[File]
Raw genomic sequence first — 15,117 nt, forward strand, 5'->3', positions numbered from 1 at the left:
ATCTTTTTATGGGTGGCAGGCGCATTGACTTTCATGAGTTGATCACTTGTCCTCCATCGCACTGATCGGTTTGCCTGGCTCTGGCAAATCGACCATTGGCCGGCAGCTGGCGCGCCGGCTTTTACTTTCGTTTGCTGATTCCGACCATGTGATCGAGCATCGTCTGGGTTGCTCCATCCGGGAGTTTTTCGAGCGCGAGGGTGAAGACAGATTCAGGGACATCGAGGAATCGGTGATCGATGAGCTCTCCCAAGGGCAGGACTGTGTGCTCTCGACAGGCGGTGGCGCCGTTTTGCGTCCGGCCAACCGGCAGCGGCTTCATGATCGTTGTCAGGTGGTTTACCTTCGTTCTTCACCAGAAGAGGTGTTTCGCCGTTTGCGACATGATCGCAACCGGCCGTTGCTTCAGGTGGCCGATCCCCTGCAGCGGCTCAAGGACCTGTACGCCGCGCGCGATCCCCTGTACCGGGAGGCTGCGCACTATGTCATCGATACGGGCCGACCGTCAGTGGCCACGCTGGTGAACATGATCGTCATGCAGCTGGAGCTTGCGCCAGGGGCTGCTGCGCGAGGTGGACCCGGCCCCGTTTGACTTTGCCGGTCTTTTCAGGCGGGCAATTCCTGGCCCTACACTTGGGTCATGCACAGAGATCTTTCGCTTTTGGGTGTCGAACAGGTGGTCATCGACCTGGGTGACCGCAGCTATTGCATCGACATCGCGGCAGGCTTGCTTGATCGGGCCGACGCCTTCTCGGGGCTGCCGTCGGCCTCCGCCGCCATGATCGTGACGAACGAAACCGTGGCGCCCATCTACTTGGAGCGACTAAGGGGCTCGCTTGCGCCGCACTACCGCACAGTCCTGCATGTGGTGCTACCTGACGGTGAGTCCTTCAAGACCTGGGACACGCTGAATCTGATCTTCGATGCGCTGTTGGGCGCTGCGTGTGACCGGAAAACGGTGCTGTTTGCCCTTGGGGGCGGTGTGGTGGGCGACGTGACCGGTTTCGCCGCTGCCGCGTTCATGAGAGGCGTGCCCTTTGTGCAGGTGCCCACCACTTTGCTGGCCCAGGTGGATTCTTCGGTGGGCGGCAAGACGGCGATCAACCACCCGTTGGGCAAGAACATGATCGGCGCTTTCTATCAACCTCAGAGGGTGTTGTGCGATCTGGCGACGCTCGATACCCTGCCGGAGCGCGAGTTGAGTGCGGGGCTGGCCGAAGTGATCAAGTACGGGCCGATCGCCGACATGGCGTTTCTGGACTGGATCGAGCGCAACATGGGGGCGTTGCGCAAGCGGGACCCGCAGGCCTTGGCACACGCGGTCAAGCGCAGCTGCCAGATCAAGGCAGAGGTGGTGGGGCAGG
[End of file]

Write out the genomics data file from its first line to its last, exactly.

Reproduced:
Raw genomic sequence first — 15,117 nt, forward strand, 5'->3', positions numbered from 1 at the left:
ATCTTTTTATGGGTGGCAGGCGCATTGACTTTCATGAGTTGATCACTTGTCCTCCATCGCACTGATCGGTTTGCCTGGCTCTGGCAAATCGACCATTGGCCGGCAGCTGGCGCGCCGGCTTTTACTTTCGTTTGCTGATTCCGACCATGTGATCGAGCATCGTCTGGGTTGCTCCATCCGGGAGTTTTTCGAGCGCGAGGGTGAAGACAGATTCAGGGACATCGAGGAATCGGTGATCGATGAGCTCTCCCAAGGGCAGGACTGTGTGCTCTCGACAGGCGGTGGCGCCGTTTTGCGTCCGGCCAACCGGCAGCGGCTTCATGATCGTTGTCAGGTGGTTTACCTTCGTTCTTCACCAGAAGAGGTGTTTCGCCGTTTGCGACATGATCGCAACCGGCCGTTGCTTCAGGTGGCCGATCCCCTGCAGCGGCTCAAGGACCTGTACGCCGCGCGCGATCCCCTGTACCGGGAGGCTGCGCACTATGTCATCGATACGGGCCGACCGTCAGTGGCCACGCTGGTGAACATGATCGTCATGCAGCTGGAGCTTGCGCCAGGGGCTGCTGCGCGAGGTGGACCCGGCCCCGTTTGACTTTGCCGGTCTTTTCAGGCGGGCAATTCCTGGCCCTACACTTGGGTCATGCACAGAGATCTTTCGCTTTTGGGTGTCGAACAGGTGGTCATCGACCTGGGTGACCGCAGCTATTGCATCGACATCGCGGCAGGCTTGCTTGATCGGGCCGACGCCTTCTCGGGGCTGCCGTCGGCCTCCGCCGCCATGATCGTGACGAACGAAACCGTGGCGCCCATCTACTTGGAGCGACTAAGGGGCTCGCTTGCGCCGCACTACCGCACAGTCCTGCATGTGGTGCTACCTGACGGTGAGTCCTTCAAGACCTGGGACACGCTGAATCTGATCTTCGATGCGCTGTTGGGCGCTGCGTGTGACCGGAAAACGGTGCTGTTTGCCCTTGGGGGCGGTGTGGTGGGCGACGTGACCGGTTTCGCCGCTGCCGCGTTCATGAGAGGCGTGCCCTTTGTGCAGGTGCCCACCACTTTGCTGGCCCAGGTGGATTCTTCGGTGGGCGGCAAGACGGCGATCAACCACCCGTTGGGCAAGAACATGATCGGCGCTTTCTATCAACCTCAGAGGGTGTTGTGCGATCTGGCGACGCTCGATACCCTGCCGGAGCGCGAGTTGAGTGCGGGGCTGGCCGAAGTGATCAAGTACGGGCCGATCGCCGACATGGCGTTTCTGGACTGGATCGAGCGCAACATGGGGGCGTTGCGCAAGCGGGACCCGCAGGCCTTGGCACACGCGGTCAAGCGCAGCTGCCAGATCAAGGCAGAGGTGGTGGGGCAGG